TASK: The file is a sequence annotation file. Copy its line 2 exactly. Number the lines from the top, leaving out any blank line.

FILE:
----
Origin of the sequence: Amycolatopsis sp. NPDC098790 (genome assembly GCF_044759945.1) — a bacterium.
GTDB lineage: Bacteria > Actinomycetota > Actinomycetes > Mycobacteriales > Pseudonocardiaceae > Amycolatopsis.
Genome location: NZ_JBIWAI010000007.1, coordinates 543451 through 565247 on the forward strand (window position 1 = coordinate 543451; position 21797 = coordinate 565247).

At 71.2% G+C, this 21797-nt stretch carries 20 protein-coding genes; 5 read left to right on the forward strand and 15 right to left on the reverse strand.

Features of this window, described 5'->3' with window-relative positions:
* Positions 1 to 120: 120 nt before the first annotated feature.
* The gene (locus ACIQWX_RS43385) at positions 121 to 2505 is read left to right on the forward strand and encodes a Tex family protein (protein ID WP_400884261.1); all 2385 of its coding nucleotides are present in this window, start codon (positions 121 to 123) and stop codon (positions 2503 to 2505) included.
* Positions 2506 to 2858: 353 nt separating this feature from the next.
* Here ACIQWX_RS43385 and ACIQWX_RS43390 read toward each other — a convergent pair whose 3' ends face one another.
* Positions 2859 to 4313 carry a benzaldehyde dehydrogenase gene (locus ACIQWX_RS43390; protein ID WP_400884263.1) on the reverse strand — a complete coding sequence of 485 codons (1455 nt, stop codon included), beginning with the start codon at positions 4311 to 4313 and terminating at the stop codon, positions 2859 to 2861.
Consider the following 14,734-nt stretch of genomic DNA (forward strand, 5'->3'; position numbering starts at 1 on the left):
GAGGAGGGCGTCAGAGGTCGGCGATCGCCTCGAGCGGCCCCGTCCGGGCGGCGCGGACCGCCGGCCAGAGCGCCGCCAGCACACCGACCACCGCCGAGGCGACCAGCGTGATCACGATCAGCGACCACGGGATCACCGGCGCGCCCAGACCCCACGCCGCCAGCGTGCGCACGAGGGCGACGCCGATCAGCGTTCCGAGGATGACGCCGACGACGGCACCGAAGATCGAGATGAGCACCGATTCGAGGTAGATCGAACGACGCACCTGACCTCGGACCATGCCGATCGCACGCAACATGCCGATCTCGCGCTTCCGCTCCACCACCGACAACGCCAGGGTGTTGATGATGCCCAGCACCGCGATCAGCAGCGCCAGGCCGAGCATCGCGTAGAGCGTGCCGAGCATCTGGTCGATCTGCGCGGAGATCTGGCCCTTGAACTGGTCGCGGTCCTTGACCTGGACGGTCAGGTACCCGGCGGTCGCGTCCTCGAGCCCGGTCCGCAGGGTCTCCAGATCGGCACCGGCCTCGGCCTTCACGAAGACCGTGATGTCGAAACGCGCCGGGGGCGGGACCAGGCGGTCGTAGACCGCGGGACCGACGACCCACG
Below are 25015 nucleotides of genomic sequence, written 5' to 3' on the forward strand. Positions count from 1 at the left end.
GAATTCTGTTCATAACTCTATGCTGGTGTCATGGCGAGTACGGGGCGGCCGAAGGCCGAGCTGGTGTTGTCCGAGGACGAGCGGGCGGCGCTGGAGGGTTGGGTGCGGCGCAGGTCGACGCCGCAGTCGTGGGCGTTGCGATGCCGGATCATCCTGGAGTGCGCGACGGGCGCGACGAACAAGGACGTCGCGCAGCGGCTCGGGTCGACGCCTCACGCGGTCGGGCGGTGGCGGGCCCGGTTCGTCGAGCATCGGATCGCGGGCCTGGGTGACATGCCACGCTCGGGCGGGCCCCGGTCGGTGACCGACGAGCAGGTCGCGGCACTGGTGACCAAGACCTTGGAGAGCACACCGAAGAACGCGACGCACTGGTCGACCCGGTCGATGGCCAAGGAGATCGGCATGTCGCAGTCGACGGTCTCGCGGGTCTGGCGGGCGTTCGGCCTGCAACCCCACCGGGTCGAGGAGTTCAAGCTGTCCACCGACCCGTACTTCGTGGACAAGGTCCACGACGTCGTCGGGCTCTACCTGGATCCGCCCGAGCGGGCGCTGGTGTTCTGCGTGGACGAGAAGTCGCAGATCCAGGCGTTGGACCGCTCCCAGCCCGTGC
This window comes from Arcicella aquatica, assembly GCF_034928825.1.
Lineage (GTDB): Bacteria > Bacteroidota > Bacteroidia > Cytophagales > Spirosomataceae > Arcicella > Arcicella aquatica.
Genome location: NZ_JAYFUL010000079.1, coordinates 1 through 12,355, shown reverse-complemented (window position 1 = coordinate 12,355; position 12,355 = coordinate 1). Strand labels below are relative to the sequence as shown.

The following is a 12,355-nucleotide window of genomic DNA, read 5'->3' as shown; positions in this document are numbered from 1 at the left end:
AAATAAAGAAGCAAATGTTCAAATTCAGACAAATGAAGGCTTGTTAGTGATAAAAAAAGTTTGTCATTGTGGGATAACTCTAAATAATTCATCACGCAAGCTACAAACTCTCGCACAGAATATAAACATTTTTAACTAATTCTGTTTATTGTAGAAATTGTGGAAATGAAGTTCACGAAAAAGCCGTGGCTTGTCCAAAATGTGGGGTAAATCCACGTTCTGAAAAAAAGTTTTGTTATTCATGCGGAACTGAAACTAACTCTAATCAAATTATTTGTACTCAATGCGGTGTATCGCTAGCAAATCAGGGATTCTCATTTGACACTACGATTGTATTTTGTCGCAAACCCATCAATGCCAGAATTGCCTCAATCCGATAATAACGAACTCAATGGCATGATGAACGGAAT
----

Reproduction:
GTDB lineage: Bacteria > Actinomycetota > Actinomycetes > Mycobacteriales > Pseudonocardiaceae > Amycolatopsis.